The Talmud is the comprehensive written version of the Jewish oral law and the subsequent commentaries on it. The Talmud is the source from which the code of Jewish Halakhah (law) is derived. It is made up of the Mishnah and the Gemara. The Mishnah is the original written version of the oral law and the Gemara is the record of the rabbinic discussions following this writing down.
Some Orthodox Jews make it part of their practise to study a page of the Talmud every single day. This is known as DafYomiwhich is the Hebrew expression for ‘page of the day’.
The Mishnah (original oral law written down) is divided into six parts which are called Sedarim, the Hebrew word for order(s).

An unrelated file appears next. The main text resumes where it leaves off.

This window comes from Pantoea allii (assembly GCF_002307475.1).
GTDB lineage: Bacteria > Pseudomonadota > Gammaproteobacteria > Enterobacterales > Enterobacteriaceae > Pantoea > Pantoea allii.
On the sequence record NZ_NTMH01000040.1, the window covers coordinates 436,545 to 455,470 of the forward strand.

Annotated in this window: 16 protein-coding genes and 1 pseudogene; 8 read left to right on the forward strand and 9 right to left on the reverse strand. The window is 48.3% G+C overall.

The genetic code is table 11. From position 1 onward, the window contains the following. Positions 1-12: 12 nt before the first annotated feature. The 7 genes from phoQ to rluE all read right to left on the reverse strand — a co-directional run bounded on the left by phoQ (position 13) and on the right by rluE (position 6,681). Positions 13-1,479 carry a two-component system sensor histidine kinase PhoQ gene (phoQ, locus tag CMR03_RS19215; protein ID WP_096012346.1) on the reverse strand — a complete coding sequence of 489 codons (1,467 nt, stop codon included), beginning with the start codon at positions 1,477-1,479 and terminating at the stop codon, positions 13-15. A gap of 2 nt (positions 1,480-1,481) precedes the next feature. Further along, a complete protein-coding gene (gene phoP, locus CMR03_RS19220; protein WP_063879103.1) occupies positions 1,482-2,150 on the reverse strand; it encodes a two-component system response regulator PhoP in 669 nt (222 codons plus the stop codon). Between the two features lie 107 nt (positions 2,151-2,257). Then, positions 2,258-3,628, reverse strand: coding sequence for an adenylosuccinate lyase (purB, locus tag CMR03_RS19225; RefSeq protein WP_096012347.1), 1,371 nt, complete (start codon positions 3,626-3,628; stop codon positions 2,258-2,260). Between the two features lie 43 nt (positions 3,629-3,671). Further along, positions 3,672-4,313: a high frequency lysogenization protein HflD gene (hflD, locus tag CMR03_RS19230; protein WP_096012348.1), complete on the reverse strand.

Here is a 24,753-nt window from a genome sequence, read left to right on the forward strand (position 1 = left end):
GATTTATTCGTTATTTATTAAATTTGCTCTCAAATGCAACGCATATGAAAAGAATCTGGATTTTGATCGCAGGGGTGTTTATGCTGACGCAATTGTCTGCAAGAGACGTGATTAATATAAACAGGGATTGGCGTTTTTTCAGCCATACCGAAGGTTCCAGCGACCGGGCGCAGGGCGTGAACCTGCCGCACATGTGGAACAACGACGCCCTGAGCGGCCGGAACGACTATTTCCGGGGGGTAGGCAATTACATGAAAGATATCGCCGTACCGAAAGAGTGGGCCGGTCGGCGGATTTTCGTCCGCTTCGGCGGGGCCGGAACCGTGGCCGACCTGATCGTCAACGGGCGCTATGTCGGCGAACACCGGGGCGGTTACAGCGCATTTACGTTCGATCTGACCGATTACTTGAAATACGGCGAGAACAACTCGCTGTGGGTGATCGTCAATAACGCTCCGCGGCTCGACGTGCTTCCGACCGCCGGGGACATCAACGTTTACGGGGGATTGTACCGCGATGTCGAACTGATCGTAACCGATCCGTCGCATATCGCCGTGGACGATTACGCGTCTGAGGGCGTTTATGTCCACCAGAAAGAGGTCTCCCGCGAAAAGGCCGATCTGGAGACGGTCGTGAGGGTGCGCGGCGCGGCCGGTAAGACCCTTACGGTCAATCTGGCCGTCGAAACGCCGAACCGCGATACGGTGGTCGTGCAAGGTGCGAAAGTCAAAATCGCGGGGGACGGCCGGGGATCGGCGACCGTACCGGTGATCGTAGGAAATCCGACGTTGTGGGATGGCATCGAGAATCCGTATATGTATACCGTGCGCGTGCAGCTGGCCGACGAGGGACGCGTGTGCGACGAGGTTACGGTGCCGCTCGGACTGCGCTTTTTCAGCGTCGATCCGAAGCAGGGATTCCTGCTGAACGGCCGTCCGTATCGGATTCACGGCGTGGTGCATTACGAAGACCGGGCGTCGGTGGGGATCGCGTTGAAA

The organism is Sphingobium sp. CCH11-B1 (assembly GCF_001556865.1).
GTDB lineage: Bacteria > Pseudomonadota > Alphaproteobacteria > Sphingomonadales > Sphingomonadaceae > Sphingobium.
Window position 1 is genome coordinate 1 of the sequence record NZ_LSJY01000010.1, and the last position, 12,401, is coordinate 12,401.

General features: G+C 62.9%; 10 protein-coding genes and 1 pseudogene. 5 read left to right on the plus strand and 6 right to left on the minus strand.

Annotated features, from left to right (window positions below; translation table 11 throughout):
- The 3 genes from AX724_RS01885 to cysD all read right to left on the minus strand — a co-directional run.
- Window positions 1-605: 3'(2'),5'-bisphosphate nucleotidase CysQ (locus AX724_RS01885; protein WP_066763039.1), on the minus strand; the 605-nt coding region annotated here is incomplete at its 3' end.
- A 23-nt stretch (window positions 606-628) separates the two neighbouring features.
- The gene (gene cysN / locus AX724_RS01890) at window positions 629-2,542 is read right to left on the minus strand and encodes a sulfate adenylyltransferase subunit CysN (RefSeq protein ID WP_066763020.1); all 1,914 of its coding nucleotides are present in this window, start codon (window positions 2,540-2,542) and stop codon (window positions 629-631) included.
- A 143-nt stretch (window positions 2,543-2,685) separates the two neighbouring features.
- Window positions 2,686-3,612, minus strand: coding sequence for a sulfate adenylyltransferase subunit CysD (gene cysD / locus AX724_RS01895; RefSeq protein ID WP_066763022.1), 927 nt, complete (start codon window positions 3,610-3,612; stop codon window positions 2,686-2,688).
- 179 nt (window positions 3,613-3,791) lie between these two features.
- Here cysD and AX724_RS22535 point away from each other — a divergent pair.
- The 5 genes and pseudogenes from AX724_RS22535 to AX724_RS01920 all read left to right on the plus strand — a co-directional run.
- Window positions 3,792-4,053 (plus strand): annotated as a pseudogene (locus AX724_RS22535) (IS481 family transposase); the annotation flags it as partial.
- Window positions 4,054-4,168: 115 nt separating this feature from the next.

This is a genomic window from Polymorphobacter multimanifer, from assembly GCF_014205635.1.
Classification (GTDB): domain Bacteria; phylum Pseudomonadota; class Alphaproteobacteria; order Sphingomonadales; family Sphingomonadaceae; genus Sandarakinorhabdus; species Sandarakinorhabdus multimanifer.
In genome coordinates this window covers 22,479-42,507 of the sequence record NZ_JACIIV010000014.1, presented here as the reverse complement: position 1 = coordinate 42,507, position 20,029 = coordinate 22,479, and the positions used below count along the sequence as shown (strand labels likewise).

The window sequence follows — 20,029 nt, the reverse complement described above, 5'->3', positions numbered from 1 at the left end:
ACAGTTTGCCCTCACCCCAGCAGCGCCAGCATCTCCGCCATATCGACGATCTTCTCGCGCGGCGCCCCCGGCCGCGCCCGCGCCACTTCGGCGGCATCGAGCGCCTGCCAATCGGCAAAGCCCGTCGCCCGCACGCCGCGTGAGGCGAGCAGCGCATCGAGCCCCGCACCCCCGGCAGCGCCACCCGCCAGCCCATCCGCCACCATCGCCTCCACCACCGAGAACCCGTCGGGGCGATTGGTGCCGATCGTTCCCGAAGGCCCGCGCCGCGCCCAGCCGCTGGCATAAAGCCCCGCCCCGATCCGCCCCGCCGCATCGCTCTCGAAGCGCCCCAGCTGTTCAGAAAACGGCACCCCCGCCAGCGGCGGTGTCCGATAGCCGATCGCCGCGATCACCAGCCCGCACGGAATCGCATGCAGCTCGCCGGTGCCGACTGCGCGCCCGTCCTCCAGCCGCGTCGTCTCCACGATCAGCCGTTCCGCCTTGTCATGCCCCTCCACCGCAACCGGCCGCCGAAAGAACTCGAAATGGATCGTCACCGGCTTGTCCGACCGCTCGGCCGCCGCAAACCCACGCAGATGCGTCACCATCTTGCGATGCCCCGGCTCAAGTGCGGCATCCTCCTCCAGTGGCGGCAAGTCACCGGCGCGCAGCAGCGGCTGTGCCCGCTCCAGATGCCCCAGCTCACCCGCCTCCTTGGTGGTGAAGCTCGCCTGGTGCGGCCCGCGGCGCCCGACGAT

- Zera’im (Seeds), is about the laws on agriculture, prayer, and tithes
- Mo’ed (Festival), is about the sabbath and the festivals
- Nashim (Women), is about marriage, divorce and contracts
- Nezikin (Damages), is about the civil and criminal laws, the way courts operate and some further laws on oaths
- Kodashim (Holy Things), is about sacrificing and the laws of the Temple and the dietary laws
- Toharot (Purities), is about the laws of ritual purity and impurity.